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Embracing Your Child’s Messes

Embracing Your Child’s Messes

By Jennifer Chung,

Before we had kids, our homes were clutter free and everything had its proper place.  For many of us, those days are just a distant memory as we step over toys as if navigating a mine field in our living rooms.  As toddlerhood approaches our children’s curiosity and imagination become active and all of a sudden we find forts and tunnels erected from blankets and pieces of furniture.  Childhood is filled with exploring and trying new things, but that often leaves parents picking up messes.  Understanding how kids experience their world can help reduce the frustration of constantly cleaning up spills and clutter.

Part of growing up is learning how things work.  As a result kids drop things like cups, utensils or their dinner to see what will happen.  They tear up Kleenex or paper to see how it sounds and feels.  Toddlers may even try to rub food on the walls to see if it will stay on the wall or fall to the floor.  It’s a natural part of development, and, yes, this phase will pass.  As frustrating as it may be, it is a great sign that your child is growing and developing a hunger for learning. He is discovering theories like gravity, cause and effect, and spatial relationships.  He may also explore textures by running his fingers or hands over everything you just cleaned which may test your patience.  Bear in mind that this is his way of setting up science experiments.

If at all possible, try to channel his curiosity by having him help with chores or set up projects like:

  • Folding laundry.  Dropping folded socks into the laundry basket or drawer will help him make some of the same discoveries without making any new messes.
  • Setting the table. Setting the table by taking spoons and napkins from the kitchen and placing them on the table before meals will help him work with spatial relationships.  He can even help put utensils in the silverware rack in the dishwasher.
  • Learn about gravity. Magnetic letters and numbers on the refrigerator are useful for teaching sounds and counting as well as how magnets work.  Easels and finger paints and allow him to experiment with how things stick to the wall with minimal cleanup.
  • Figuring out shapes.  Draw shapes on a sheet of butcher paper and cut out shapes from construction paper and have him stick the shape in the appropriate outline with tape.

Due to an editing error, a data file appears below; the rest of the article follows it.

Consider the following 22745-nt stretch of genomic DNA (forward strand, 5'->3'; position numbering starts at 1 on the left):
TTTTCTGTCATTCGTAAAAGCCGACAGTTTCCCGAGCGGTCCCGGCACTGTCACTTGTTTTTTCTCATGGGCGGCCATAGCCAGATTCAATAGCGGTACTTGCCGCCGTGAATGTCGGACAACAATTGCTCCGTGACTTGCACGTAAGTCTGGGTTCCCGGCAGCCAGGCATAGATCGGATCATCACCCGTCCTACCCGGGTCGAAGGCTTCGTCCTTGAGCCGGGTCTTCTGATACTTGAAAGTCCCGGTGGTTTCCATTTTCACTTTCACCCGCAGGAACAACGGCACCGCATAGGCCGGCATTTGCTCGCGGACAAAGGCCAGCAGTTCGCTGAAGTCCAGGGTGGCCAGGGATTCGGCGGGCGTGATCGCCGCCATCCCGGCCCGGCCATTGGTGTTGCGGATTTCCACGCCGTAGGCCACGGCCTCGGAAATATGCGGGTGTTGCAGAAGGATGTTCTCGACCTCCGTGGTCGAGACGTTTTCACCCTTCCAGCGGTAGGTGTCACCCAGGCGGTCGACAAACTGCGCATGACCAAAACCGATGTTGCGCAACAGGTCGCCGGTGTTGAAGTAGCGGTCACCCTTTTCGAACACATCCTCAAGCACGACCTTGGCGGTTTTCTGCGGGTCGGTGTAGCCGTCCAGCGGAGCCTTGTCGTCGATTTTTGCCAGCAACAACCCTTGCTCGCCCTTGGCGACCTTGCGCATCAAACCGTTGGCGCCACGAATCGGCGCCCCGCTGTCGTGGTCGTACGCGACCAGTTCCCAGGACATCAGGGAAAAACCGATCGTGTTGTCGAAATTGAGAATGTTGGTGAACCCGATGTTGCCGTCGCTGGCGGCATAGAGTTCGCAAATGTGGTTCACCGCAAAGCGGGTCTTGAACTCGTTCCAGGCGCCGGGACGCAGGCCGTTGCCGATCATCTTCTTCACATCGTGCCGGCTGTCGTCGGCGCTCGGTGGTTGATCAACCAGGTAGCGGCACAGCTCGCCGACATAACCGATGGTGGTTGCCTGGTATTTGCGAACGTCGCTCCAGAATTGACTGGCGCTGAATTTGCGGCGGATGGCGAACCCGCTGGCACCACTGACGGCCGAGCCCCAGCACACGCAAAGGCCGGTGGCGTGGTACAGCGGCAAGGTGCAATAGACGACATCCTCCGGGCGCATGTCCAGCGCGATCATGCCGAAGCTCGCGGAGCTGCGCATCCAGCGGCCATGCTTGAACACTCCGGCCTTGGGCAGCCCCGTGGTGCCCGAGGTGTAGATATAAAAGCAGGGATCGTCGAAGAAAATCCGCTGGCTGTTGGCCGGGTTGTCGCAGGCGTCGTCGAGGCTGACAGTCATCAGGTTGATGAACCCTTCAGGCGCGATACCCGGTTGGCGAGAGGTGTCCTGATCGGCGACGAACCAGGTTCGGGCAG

Kids want to know how things work.  For your own sense of sanity, you can set up controlled science experiments like:

  • Use shower paints and allow the kids to explore their creativity by painting on the shower walls.  It allows them the opportunity to explore how things stay on the wall, mixing colors, making shapes and it all washes down the drain.
  • Ask questions like, “Why does the spoon drop to the floor when you drop it?”  Take several different items and test the theory of gravity like a book, a feather, and a ball of socks.
  • Use everyday activities as teachable moments.  Show them how the sprayer in the kitchen sink washes away food on a plate and explain that is how the dishwasher makes dishes clean when it is running.

Working with kids to help them discover how things work and explaining the principle behind the action will help them learn how to apply science to real life.  Encourage them to explore their surroundings and help them find solutions to the things that puzzle them.  Take ques from them and guide them accordingly. Keep instruction open ended, kids with a lot of instruction tend to have a dampened curiosity and won’t look for other ways to use a toy or instrument.

Adapting a new strategy for playtime may be just what the doctor ordered.  Providing a learning rich environment that fosters the natural desire for learning and exploration will help parents reclaim some order to chaos while nurturing creative and inquisitive minds.


About Jennifer Chung & Kinsights:
Jennifer Chung is a parenting expert and co-founder of part parenting community, part online health record. Kinsights provides parents with a safe place to seek answers to their questions while also helping them track their child’s health information. Organize your child’s growth and developmental milestones, immunizations, medications, allergies, and more.  Connect with Kinsights at to learn more and sign-up! You can also follow them on Facebook and Twitter (@kinsights).